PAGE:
Hot Tips & Topics

We are dedicated to providing you with a comprehensive collection of relevant and up-to-date K-12 education news and editorials. For teachers, by teachers.

3 Free Art Apps (a TeachHUB Review)

With art classes being cut from curricula and budgets being cut across the country, we know it’s tough to put together a full arsenal of art supplies (let alone a whole art curriculum). Some schools seem to be trading their traditional art supplies in for more in-class technology, and as we’ve seen nationwide, tablet computers are being introduced to classrooms at an increasing rate.

So with that in mind, we took an in-depth look at three popular art apps for tablets to help you decide which is right for you and your classroom.

Artist Corner - Kids Drawing Playground - Jian Li (Free)

3 out of 5 Stars

Related Articles
Young girl writing notes while looking at a laptop with open books around her.
With the move to eLearning, educators must find creative ways to keep student...
Two young boys reading a book together in their elementary classroom.
Differentiated literacy instruction is vital in elementary classrooms to reach...
Young boy working at a table listening to a video lesson with his teacher and classmates.
Remote learning can make assessment of student learning more difficult but not...
Student working on math problems watching her teacher on a laptop.
The sudden shift to online learning presented many teachers with end-of-year...
Young boy sitting at a table drawing on paper with a marker.
Remote learning causes challenges for all students but especially special ed....

First up is a kid-friendly app called Artist Corner. As you may expect, this app looks and feels like a kids’ art app – the menus are kid-oriented (although we wouldn’t quite call them simple), the tools are basic and easy to navigate and the interface is relatively intuitive.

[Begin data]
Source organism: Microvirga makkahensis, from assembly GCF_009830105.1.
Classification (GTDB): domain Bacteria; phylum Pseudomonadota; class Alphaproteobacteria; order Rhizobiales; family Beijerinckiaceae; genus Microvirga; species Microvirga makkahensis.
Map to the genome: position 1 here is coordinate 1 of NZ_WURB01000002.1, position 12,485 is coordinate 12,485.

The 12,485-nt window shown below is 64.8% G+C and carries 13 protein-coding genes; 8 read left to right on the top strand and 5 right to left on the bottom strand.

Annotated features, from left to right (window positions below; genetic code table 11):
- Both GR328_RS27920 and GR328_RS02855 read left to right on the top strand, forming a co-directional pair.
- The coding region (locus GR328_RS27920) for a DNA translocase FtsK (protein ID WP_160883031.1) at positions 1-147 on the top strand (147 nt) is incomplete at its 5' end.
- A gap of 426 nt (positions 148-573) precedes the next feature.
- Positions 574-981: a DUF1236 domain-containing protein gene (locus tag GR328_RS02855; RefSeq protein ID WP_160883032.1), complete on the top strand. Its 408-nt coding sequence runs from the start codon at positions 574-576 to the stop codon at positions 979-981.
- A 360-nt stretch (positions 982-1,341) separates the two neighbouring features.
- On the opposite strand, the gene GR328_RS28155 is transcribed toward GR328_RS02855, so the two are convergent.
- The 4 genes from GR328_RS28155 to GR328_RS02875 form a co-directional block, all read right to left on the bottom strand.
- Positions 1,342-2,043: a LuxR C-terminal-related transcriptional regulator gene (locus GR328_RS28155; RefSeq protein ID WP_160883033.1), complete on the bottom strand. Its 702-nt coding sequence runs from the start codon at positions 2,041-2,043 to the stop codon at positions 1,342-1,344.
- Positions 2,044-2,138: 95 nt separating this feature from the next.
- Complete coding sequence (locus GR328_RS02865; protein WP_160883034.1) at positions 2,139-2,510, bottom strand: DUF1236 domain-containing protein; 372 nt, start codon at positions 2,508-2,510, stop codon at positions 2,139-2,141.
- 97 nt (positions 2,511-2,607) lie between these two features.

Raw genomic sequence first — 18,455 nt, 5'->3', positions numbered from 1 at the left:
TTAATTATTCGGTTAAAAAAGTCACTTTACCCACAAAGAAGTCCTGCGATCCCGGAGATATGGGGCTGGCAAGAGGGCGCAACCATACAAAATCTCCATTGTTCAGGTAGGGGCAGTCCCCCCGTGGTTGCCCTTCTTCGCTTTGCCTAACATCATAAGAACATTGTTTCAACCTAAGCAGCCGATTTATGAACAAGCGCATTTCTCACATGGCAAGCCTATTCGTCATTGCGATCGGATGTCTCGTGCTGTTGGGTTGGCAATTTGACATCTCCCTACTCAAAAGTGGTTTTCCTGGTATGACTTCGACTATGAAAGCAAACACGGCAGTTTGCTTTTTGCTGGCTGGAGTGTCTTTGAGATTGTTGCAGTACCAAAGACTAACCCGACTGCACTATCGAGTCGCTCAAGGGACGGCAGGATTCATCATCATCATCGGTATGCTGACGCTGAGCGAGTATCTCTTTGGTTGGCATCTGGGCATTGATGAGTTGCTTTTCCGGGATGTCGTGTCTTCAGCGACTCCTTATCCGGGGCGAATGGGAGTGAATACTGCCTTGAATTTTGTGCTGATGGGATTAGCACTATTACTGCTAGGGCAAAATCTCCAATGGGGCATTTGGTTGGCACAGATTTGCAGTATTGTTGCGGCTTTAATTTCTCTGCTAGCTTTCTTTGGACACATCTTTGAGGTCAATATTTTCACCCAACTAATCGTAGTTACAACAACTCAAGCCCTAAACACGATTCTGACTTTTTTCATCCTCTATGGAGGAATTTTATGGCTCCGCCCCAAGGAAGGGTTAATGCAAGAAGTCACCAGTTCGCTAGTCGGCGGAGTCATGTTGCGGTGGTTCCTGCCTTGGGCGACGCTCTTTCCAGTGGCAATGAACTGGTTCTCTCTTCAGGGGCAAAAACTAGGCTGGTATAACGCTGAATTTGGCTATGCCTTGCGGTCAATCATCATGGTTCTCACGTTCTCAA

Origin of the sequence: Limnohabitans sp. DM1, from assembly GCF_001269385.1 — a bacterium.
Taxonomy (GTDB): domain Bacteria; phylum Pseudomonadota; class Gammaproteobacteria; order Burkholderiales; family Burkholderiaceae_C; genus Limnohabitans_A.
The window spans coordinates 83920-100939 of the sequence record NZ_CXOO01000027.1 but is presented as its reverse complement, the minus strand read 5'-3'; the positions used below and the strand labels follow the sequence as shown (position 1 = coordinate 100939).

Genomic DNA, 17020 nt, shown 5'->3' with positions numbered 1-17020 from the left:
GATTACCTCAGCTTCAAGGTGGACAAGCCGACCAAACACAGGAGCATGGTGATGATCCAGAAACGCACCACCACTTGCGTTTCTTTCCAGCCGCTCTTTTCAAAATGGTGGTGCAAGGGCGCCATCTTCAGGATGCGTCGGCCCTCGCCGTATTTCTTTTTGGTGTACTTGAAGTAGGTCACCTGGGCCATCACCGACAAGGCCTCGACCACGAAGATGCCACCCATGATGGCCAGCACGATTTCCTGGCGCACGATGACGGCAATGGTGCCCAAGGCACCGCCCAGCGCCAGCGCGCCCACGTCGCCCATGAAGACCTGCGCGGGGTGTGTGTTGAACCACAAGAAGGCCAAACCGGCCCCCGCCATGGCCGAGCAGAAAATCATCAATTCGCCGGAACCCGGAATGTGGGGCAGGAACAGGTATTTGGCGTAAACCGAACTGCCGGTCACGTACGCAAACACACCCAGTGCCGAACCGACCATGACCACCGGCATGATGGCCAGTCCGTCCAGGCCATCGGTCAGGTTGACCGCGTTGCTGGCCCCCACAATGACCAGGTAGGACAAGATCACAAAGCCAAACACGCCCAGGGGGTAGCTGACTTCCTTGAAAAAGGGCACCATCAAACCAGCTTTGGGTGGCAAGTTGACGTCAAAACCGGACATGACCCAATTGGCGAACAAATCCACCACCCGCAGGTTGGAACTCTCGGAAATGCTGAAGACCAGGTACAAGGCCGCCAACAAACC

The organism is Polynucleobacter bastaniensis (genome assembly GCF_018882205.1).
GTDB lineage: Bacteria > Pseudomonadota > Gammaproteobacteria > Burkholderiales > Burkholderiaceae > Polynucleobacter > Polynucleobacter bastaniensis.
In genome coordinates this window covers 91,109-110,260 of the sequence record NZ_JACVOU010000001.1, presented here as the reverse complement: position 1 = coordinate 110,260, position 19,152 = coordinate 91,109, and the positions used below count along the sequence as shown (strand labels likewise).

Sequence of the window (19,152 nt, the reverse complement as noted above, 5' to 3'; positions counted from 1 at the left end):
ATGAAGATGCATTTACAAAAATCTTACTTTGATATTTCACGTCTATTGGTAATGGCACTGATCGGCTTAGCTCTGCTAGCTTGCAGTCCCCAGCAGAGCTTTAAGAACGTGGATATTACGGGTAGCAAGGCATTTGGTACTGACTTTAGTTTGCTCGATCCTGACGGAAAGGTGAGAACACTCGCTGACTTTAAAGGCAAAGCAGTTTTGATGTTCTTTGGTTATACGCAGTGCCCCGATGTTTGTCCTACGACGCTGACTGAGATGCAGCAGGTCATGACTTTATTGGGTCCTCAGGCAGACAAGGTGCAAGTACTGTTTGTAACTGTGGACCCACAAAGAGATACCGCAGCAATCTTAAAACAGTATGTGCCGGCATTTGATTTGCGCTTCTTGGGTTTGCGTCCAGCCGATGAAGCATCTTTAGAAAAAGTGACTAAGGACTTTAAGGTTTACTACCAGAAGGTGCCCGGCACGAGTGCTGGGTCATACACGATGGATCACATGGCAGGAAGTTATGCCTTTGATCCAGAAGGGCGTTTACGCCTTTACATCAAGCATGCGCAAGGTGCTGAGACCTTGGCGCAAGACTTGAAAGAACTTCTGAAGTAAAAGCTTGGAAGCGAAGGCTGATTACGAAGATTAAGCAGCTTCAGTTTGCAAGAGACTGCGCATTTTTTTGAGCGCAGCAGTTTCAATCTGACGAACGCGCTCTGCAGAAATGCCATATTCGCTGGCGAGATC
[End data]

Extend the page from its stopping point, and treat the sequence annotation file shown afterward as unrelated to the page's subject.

Now obviously, when you’re trying to make an app simple enough for younger children to use, you’re going to limit some functionality. This app does a good job of giving the user a variety of tools and possible textures (four total), although it’s missing some functionality the intermediate-to-advanced user may want (like the ability to zoom in and out of a canvas, create different sized canvases, draw in layers, etc.).

This app is free, so we do recommend giving it a try, and other features in this app like the coloring book and mask creator (both of which include optional purchases for added variety) make it versatile for young users. However, we do feel that the missing “layers” in this app limit its potential as even young digital artists should learn to think in layers.

Paper - Contradictory (Free, kind of)

4 out of 5 Stars

If you’re looking for an app with a simple interface and beautiful brushes, Paper is the app you’re looking for. The app itself is “free”, but don’t let that fool you. If you want any kind of versatility in terms of brushes and colors, you’ll need to spend $8-$15.

That said, the line character, responsiveness and simplicity of this app go unmatched. Upon first opening Paper, it’s easy to see why Apple named this the 2012 App of the Year. We love the ability to create new sketchbooks, surf through old drawings and open up new pages (it really feels like paper!).

This app certainly has its shortcomings, though. The inability to zoom into a drawing seriously limits the user’s ability to create detailed, customized drawings. This app is also missing the layers functionality. But if you’re looking for a simple app that can turn your iPad into a sketchbook, this one is definitely worth checking out.

Brushes 3 - Taptrix, Inc. (Free, kind of)

3 out of 5 Stars

This is the third iteration of an app called Brushes, which was touted early in the life of the iPad as a premium art app. Now cross-generational users are torn as to whether or not Brushes III was actually an upgrade from Brushes I and II. Among the more controversial changes is that in Brushes III, in order to unlock the use of layers, you need to “purchase” the feature for $2.99 – a feature that was free in both previous generations of the app (and even after you purchase the layers feature, you can only work in four layers).

Brushes III certainly has the big functionality of a premium art app. However, the interface isn’t as intuitive as we think it could be, and some of the actual menu functions seemed to get in the way of actually drawing in the app. The brush customizer is definitely a strength of this app, so if you can get used to the interface, you’ll be able to create some great iPad art with this app.

Today's Poll

Which types of articles would you like to see from us in 2020?
Classroom Management
Classroom Activities/Games
Teaching Strategies
Technology in the Classroom
Professional Development
Total votes: 246